Alabama forward Bola Olaniyan is a man.
Or is he a rebounding machine? Alabama head basketball coach Avery Johnson isn’t sure how he wants to refer to the 6-foot-7, 220-pound fifth-year transfer from Southern Illinois. Right now, Johnson’s just hoping he can call him the answer to the Crimson Tide’s rebounding problem.
“He’s been just what we thought, a rebounding a machine. A rebounding machine,” Johnson said during his news conference Friday afternoon. “We desperately need it because those of you who followed the Tide last year know that we were about 323rd or whatever in offensive rebounds, and we’re down there with a bunch of teams that didn’t make the tournament.”
Alabama was actually tied for 242nd in offensive rebounds last year, but that doesn’t change its need for improvement. Johnson believes Olaniyan, a member of the Missouri Valley Conference’s Most Improved Team last season, can be the man, or the machine, to help turn that around.
Last season Olaniyan averaged 7.8 points per game while pulling down 8.8 rebounds for the Salukis. He had a team-high six double-doubles and, perhaps most importantly to Johnson, led the MVC in offensive rebounds with three per game.
“I think Bola has a skill set,” Johnson said. “He’s an undersized center, plays some 4, and the way he gets after it in practice is pretty fun to watch. He’s a man now. He doesn’t say much, but he does a lot of talking with his physicality on the floor. I thought we needed to have him, not only for games but for competition in practice.”
Competition and depth played a big role in Johnson’s decision to bring in the big man. During the Alabama’s first official preseason practice Friday, Johnson said Olaniyan recorded five offensive rebounds while the other two big men recorded just two between them.
The head coach knows those numbers will have to get better if he wants to take the Tide to its first NCAA tournament appearance since 2012 this season.
“I thought we needed more competition in the front court,” Johnson said. “I looked at Jimmie (Taylor) and Donta (Hall) kind of battling each other all year. Shannon (Hale) was in a situation where he couldn’t practice much full speed.”
Johnson called Olaniyan one of the best “per-minute” rebounders in the country. At 6-foot-7 the senior is undersized for a typical SEC big man. However, Johnson compared Olaniyan’s game to another 6-foot-7 forward in NBA legend Dennis Rodman.
“Guys like Dennis Rodman or some of the other legends of the game, those guys weren’t necessarily the biggest guys, but they were the baddest guys,” Johnson said. “They had a will. They had a knack for the ball. There was a relentlessness in their pursuit of the basketball like you’ve seen before. ... That’s what we’ve seen from (Olaniyan).”
Rodman earned the nickname of The Worm during his playing days. Johnson hasn’t nailed down what he will call Olaniyan, but the head coach is certainly happy to have him aboard.
“We thought we hit a home run in being able to utilize that last scholarship in investing in Bola,” Johnson said. “We hope that it pays dividends for us. ... I don’t know if it’s one game or two, I think this year he’s going to help us with some games.”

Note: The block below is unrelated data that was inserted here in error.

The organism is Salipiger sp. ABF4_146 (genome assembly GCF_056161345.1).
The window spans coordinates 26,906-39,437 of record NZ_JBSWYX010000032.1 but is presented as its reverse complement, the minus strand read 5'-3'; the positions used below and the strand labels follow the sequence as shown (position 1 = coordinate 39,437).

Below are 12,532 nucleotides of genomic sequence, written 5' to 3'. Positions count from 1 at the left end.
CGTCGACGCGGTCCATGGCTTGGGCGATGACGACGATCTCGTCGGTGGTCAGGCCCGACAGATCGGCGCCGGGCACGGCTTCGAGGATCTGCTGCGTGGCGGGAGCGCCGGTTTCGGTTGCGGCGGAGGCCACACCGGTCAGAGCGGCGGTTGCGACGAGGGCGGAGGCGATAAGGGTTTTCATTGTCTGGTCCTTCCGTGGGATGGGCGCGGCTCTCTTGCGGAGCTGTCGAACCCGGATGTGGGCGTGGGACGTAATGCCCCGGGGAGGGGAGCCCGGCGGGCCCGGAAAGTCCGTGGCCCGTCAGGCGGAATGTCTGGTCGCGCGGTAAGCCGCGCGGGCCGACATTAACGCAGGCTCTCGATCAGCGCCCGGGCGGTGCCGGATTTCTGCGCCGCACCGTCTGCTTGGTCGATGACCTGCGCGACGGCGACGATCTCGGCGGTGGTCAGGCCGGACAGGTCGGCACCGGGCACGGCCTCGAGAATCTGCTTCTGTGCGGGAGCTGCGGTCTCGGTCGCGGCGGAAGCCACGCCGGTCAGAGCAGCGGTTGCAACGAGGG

Alabama had a 15- to 20-minute open viewing for men's basketball practice today (20 if you count stretching and such). Here are some observations with the obligatory disclaimer – it's a short period of one practice, so someone who is shooting hot today may be cold on another and vice-versa. So, here you go: * Avery Johnson is possibly the nicest person in the world. Class act all the way. When the media arrived on the floor, he walked over from across the court and shook hands with every single person and thanked us for coming. When it was time to leave, he walked all the way across the floor and shook hands with every single one of us and thanked us again.
* Braxton Key, 6-8 freshman from Charlotte (Oak Hill Academy) finished first in the wind sprints before practice (back and forth cross-court several times). That's not to say he'd win a footrace, but usually the guys who finish first in drills in my experience are among the hardest workers and the guys who set a pace and example for others.
* During slow-and-easy catch-and-shoot drills (no defense) to open the portion of practice that we attended, they were shooting mid-range jumpers. Avery Johnson Jr. (sophomore transfer from Texas A&M, eligible this year), Bola Olaniyan (6-7 forward, fifth-year senior transfer from Southern Illinois), Key, Riley Norris and Nick King (junior 6-7 transfer from Memphis, eligible this year) all looked to have a good shooting touch. Jimmie Taylor, Dazon Ingram and Donta Hall, not so much.
* Next came three-on-three fastbreak drills. Ar'Mond Davis (6-6 swing forward, juco transfer) showed a nice stroke on the full-speed pull-up jumper from about 15 feet, hit a couple of those. He has a big vertical leap, can really get up there. King also knocked down a couple of pull-up jumpers. Taylor and Key were the most physical in boxing out and mixing it up for rebounds. Jimmie also had a nice, strong dunk to finish, as did Hall.
* Overall impressions of five-on-five is that there aren't enough finishers at this point. Some good moves to the basket, some good looks, but lot of misses. Dazon is not a shooter but can penetrate and score.
* In shooting drills at the end of our viewing (big guys shot mid-range, wings/guards shot threes), Davis and Norris were knocking them down, same for Collins.